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The Perils of Content Management Systems

Any website owner with any common sense is using a Content Management System (CMS) for their site nowadays. Clients of ours use WordPress, Joomla! and Drupal amongst others. One of the things these systems do very well is to create automatic indexes of pages by various categorisations – but in doing so, they can kill your site for effective search engine optimisation. Here’s how.

Let’s say your company sells widgets – two different types of blue ones, and two red. If you were sketching out a website, you’d probably have a home page, then beneath this a ‘products’ page and an ‘about us’ page. Beneath the products page, you’d probably have pages for blue widgets and for red widgets, and beneath these, pages for each individual widget model.

So far, so good. Each of these pages would contain some substantial content. The home page would give some background to widgets in general. The products page would talk about the difference between blue widgets and red widgets. The pages about blue widgets and red widgets would talk about the differences between the different models. On all of these pages, the content would be designed to help people choose which page to click down to next.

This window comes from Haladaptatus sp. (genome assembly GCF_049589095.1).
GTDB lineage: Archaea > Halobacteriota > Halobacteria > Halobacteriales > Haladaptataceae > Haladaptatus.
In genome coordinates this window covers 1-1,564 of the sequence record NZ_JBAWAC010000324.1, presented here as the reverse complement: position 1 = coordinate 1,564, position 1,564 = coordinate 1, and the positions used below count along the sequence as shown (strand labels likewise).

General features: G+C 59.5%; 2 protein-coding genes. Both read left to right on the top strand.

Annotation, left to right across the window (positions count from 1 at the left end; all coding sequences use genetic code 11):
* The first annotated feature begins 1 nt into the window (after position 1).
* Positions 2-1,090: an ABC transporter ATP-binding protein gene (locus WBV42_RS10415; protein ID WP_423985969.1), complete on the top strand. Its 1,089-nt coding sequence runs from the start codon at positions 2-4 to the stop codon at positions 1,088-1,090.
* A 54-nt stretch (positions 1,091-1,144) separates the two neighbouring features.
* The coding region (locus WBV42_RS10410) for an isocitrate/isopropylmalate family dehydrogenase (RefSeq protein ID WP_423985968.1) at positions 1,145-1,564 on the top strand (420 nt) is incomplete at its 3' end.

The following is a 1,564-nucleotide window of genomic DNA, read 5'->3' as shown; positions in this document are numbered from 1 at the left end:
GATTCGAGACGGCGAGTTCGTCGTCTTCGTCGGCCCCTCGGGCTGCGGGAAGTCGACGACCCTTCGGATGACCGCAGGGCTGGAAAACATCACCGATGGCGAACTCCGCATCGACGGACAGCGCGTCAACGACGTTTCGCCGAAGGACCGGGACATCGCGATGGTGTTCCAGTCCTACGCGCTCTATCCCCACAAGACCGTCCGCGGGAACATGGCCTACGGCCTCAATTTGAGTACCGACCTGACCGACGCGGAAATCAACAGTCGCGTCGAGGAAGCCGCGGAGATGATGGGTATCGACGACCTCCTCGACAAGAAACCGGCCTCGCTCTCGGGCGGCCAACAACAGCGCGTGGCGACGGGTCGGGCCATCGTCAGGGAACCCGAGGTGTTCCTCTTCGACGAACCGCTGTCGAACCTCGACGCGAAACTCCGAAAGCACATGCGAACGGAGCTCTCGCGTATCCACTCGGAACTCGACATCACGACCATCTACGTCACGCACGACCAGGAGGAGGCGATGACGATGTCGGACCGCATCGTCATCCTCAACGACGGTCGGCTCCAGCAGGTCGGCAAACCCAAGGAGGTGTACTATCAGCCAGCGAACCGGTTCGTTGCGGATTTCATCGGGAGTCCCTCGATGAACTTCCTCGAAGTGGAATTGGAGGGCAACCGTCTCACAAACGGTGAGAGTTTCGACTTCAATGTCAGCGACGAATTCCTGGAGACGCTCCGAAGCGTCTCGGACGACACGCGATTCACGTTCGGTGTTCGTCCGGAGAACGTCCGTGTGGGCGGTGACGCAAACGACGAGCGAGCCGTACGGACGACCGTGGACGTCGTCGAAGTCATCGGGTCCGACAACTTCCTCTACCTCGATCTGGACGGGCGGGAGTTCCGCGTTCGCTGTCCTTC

Now, the problem with a CMS is that it allows you to miss out the information required to help people choose the next page down. The ‘products’ page and the blue widgets or red widgets summary pages beneath this might not actually exist as pages. Instead, when you create the pages for each of the models, you give them a category and sub-category (e.g. ‘widgets’ and ‘blue widgets’), and those intermediate pages are created on-the-fly as indexes.

So from the home page, when someone clicks ‘products’, they’re taken to an artificially generated page which just lists all the subcategories under this (i.e. blue widgets and red widgets). When someone clicks either of these two links, they’re taken to another artificially generated page which just lists all the subcategories under this (i.e. the models of that widget type).

These intermediate pages might look OK, even automatically picking up images. But they contain no explanatory content. On the red widgets page, users might just see two links, representing the two models. With no explanation, they have to click on each one in turn, returning to the listing page, in order to see the differences. You would never design a page like this, with so little explanation, if you were creating each page manually:

That’s bad enough. But here’s the real killer. Your one shot at getting a really good ranking in Google search for ‘red widgets’ is the page about red widgets. And what’s on that page? Just two links. No content. A few hundred words explaining what red widgets are, and describing the two models which the page links to, and suddenly you have a page which appeals to Google, not to mention helps your prospects. Everyone wins.

Content Management Systems are great. But don’t let them offer you shortcuts which make the user experience harder and destroy your chances of ranking in the search engines. You need content at every level.

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